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Discussion Starter #1
I had a '82 C-10 shortbed with a 6.2L and a 4spd manual OD trans. It ran like a top for me. I sold it after getting a newer truck.


It left it's new owner stranded in the middle of no where a couple weeks back. She proceeded to melt the insulation off the battery-starter cable while trying to start it. That managed to screw up the connection between the main positive feed to the rest of the truck.


After much head scratching and cursing of GM engineers,
I figured out why it wasn't getting power. Then I cracked an injector fitting loose and cranked it over until it got diesel squirting out of the loose fitting. It cranked fine but wouldn't start on the starter. It did fire up and ran great when we pull started it.


I replaced the burnt cable, re-routed the main positive feed directly to the positive battery terminal, and back-flushed the fuel lines from the tank switching valve to the tank with lots of compressed air (even remembered to take the gas caps off so I didn't rupture the tanks).


The truck ran awesome after that. The power used to die off after 3,000 RPM(guessing, no tach), but after flushing the lines out it kept pulling pretty good all the way up. I figured maybe the pickup screens were clogged and restricted fuel flow.



Tonight she called me from the side of the road yet again. Same issue, it just died out and wouldn't start. I'd installed a small electric diaphram pump before the big, under-hood filter, and I instructed her on how to empty the water trap in the filter and bleed the air out using the pump to get the air out of the filter. No avail, it still wouldn't start. It's deffinately not out of fuel this time.



Any ideas? Any last things I should try before dropping and cleaning out the tanks, pressure testing the fuel lines for leaks and replacing the filters? (I replaced them about a month before I sold the truck, they should be OK).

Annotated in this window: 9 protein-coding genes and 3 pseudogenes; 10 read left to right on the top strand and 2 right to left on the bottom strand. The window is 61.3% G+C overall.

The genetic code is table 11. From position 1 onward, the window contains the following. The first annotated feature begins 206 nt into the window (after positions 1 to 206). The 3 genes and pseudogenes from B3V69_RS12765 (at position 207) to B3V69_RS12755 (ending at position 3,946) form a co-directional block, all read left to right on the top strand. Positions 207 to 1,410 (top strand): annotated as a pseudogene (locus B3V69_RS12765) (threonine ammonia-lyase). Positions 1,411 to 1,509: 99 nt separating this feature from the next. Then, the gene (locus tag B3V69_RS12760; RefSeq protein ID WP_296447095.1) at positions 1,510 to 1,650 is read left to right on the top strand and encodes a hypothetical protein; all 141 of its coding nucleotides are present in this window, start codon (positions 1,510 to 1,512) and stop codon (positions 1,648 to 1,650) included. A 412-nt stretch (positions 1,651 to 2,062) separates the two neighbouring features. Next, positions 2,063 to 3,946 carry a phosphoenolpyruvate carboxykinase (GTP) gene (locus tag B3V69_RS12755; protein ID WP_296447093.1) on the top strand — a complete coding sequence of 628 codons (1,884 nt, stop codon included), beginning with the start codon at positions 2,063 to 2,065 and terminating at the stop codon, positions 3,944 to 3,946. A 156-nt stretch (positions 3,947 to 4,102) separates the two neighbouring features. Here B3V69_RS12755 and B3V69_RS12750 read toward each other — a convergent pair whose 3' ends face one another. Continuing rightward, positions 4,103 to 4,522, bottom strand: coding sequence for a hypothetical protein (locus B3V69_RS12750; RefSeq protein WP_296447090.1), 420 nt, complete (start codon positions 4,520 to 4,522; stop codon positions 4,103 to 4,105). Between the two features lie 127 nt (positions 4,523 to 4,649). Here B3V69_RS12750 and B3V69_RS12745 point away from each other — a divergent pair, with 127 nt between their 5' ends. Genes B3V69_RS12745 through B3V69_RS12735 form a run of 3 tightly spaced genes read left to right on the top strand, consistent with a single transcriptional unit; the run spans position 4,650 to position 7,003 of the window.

Out of curiousity, where is the valve that shuts off the fuel when you turn off the ignition? Is it on the pump it's self or what?


Sorry this post is so long


Mike
 

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Does it surge before dying? I would also change the filters.


The fuel shut off is on the top of the pump. It is a single wire. I think it may be pink in color. When you apply 12volts it opens.


Right or wrong, I use WD40 to start mine when there is air in the lines, ran out of fuel etc.


Make sure the brushes are in good shape on the starter. It may be dragging. Your batteries should be in good shape. If fully charged, either battery should be able to turn the engine over by itself. I have fixed a few 6.2 starting problems with batteries, cables or repairing the starter.
 

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That is one of those deals you need to be there when it acts up or you'll just keep throwing money at it and never find it.


Could be the fuel solenoid, could be the injection pump. I am sure the starter is in bad shape if she melted the insulation off the cables.


Could be the ignition switch, we can guess all day.
 

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Discussion Starter #4
Professor: I don't know if it surges before dying, but I'll ask her today. The batteries are less than a month old. I know the guy who owned the truck before me replaced the starter. I've heard they're notoriously weak, which is strange considering the size, weight and cost of the damn things. This one does seem to be OK, it cranks the engine over pretty fast.


Traveler: I just recently started to wonder if the ignition switch or fuel solenoid is acting up. I'll jump 12V+ to the solenoid and see if it starts. The pump should be in good shape, it has a sticker from the local injector/pump rebuild shop on it's case, so I'd imagine it's been rebuilt.


So today I will try these:


A: jump 12V to the solenoid, and see if it starts, hopefully indicating weather or not it is an issue with getting power to the solenoid. If it's still dead:


B: Replace the filters (good measure), bleed the fuel system, and try it again.


Thanks


I'll let you know what happens.
 

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Discussion Starter #5
As best I can tell, there's an air leak in the line between the right tank and the switching valve. I discovered this while bleeding the lines after backflushing yet again. There's a section of clear fuel line, and I noticed that the bubbles just wouldn't quit showing up while switched to the right tank. It takes a while, but eventually enough air gets in the system and it just quits pumping.


Makes sense that it ran good for me, I pretty much ignored the tank switch and ran on the left tank for the entire year I owned the truck.


Thanks for your suggestions
 
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